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East Pittsburgh Police Officer Charged With Homicide In Shooting Of Teenager

AUDIE CORNISH, HOST:

A white police officer fatally shot a black teenager in East Pittsburgh last week. Today, the Allegheny County district attorney charged that officer with homicide. An-Li Herring of member station WESA explains what led to today's charges and why protesters say prosecutors haven't gone far enough.

AN-LI HERRING, BYLINE: Officer Michael Rosfeld was charged with homicide one week after Antwon Rose Jr. climbed into the front passenger seat of a car with two other men. Shortly afterward, police say, a passenger in the backseat exchanged gunfire with a man on the street, wounding him.

Minutes later, the car drove into East Pittsburgh, a small municipality outside the city of Pittsburgh. Rosfeld pulled the car over, suspecting it had been involved in the drive by. As Rosfeld detained the driver, Antwon and another passenger fled the vehicle. Police say Rosfeld fired at Antwon three times and hit him in the nose, cheek, elbow and back. District Attorney Stephen Zappala says Rose was unarmed.

(SOUNDBITE OF ARCHIVED RECORDING)

STEPHEN ZAPPALA: We took a statement from Rosfeld. He's on audio and video. He indicates that at no time was there a weapon in play.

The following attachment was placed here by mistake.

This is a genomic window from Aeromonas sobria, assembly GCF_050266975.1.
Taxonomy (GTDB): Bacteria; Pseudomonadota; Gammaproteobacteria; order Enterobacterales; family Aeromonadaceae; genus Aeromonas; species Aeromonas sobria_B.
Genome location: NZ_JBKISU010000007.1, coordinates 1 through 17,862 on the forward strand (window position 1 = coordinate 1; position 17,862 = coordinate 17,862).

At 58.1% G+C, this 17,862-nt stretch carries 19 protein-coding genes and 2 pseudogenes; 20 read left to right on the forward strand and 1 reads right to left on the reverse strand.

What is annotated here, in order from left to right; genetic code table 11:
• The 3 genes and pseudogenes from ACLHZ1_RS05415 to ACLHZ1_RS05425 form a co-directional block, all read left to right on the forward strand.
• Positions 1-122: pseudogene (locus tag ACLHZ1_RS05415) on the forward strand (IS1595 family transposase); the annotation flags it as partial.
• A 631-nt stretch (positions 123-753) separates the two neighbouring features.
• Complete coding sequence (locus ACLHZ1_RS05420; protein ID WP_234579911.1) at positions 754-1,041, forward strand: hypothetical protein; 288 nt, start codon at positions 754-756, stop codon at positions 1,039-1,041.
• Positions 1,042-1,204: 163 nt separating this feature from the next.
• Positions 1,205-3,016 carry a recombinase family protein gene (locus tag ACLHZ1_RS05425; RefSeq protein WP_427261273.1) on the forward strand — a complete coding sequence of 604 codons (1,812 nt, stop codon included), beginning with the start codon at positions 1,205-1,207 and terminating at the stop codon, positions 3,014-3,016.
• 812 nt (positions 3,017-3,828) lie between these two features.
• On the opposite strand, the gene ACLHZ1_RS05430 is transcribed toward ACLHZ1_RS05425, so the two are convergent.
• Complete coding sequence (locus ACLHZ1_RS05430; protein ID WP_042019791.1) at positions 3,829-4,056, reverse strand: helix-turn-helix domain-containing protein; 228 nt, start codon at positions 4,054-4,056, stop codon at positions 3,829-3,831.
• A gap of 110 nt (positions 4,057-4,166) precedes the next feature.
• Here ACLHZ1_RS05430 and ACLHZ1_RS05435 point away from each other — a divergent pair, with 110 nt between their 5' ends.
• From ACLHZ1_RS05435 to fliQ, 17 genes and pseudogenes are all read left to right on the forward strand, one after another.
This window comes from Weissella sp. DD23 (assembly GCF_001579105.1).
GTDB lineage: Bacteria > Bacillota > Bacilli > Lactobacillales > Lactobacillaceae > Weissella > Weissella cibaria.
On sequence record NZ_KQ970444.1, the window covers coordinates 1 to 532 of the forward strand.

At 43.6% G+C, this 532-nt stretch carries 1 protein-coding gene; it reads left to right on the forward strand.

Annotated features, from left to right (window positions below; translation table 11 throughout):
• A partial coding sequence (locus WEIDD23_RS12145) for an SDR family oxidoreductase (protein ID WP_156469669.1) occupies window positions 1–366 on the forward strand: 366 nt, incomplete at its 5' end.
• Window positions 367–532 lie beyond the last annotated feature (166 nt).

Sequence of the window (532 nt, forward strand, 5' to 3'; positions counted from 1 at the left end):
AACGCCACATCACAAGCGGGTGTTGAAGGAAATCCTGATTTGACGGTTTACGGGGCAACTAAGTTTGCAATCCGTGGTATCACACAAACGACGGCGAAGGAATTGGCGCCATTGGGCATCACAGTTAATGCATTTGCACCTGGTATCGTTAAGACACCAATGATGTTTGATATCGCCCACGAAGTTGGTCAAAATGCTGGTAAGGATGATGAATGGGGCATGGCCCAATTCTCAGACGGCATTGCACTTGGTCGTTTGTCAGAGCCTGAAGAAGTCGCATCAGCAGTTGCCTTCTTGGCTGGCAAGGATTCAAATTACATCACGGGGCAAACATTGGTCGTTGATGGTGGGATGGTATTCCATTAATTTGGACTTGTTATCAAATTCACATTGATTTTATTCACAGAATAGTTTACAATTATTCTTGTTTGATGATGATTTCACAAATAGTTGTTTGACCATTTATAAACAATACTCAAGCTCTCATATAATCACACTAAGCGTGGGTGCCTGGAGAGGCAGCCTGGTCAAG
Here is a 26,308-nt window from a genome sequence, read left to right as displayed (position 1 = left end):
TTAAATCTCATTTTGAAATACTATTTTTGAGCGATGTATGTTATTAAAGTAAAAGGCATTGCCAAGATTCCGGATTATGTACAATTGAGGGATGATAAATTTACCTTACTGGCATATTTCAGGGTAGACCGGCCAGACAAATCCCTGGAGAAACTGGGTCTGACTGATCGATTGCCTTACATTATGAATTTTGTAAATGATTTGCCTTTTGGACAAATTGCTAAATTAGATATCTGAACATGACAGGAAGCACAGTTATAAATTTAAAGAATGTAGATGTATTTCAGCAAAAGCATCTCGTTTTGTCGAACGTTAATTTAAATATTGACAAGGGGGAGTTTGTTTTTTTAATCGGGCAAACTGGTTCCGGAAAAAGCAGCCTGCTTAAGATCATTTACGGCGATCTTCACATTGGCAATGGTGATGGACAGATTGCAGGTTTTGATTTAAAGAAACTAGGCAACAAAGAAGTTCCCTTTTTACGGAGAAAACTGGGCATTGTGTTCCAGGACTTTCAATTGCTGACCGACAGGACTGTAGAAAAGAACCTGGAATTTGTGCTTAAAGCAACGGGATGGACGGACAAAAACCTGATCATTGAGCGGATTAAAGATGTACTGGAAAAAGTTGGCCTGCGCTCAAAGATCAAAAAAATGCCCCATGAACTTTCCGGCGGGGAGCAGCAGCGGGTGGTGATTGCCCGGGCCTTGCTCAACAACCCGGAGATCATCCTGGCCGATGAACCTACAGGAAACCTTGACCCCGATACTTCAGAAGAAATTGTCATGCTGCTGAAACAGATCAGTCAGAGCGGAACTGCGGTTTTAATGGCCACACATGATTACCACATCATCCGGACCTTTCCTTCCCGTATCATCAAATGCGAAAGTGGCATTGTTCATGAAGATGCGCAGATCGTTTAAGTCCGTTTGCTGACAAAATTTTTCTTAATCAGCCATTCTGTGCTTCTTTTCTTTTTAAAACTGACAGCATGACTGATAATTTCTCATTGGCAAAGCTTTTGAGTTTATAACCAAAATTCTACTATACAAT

HERRING: Zappala says the fact that Officer Rosfeld believed Rose was unarmed is a significant factor.

(SOUNDBITE OF ARCHIVED RECORDING)

ZAPPALA: He was not acting to prevent death or serious bodily injury.

HERRING: Zappala says there's no way Rosfeld can justify the shooting at trial. The officer faces a single charge of criminal homicide. In Pennsylvania, criminal homicide is a general charge that covers offenses ranging from manslaughter to first-degree murder. Zappala says a jury will decide on a specific degree.

(SOUNDBITE OF ARCHIVED RECORDING)

ZAPPALA: The evidence supports third-degree murder. There's no doubt about that in my mind - manslaughter, voluntary manslaughter, involuntary manslaughter. But we think we should have the right to argue murder in the first degree. But some, like activist Brandi Fisher, say that's not enough.

BRANDI FISHER: It's one thing to get a charge. It's another thing to get a conviction. And so we're not stopping. We're going to keep pressing.

HERRING: Zappala's decision to charge Rosfeld followed a week of almost daily protests. Hundreds of demonstrators shut down a major highway just outside of Pittsburgh for hours last week. They disrupted rush-hour traffic two other days. Zappala says he didn't feel pressured by the community to bring charges, which may be just as well.

The day before he announced them, activist Jasiri X told a crowd gathered outside the district attorney's office protests would continue, even if charges were filed. Like Fisher, he said a charge is not the same as a conviction.

(SOUNDBITE OF ARCHIVED RECORDING)

JASIRI X: This is a referendum on District Attorney Stephen Zappala.

HERRING: Activists are glad Zappala has filed charges, but they remain wary of the justice system to police its own. Rosfeld was able to go home a few hours after being arraigned Wednesday morning. A judge let him go with a $250,000 unsecured bond, meaning he wasn't asked for money upfront. Prosecutors objected but say they won't challenge that decision.

For NPR News, I'm An-Li Herring in Pittsburgh.

(SOUNDBITE OF MUSIC) Transcript provided by NPR, Copyright NPR.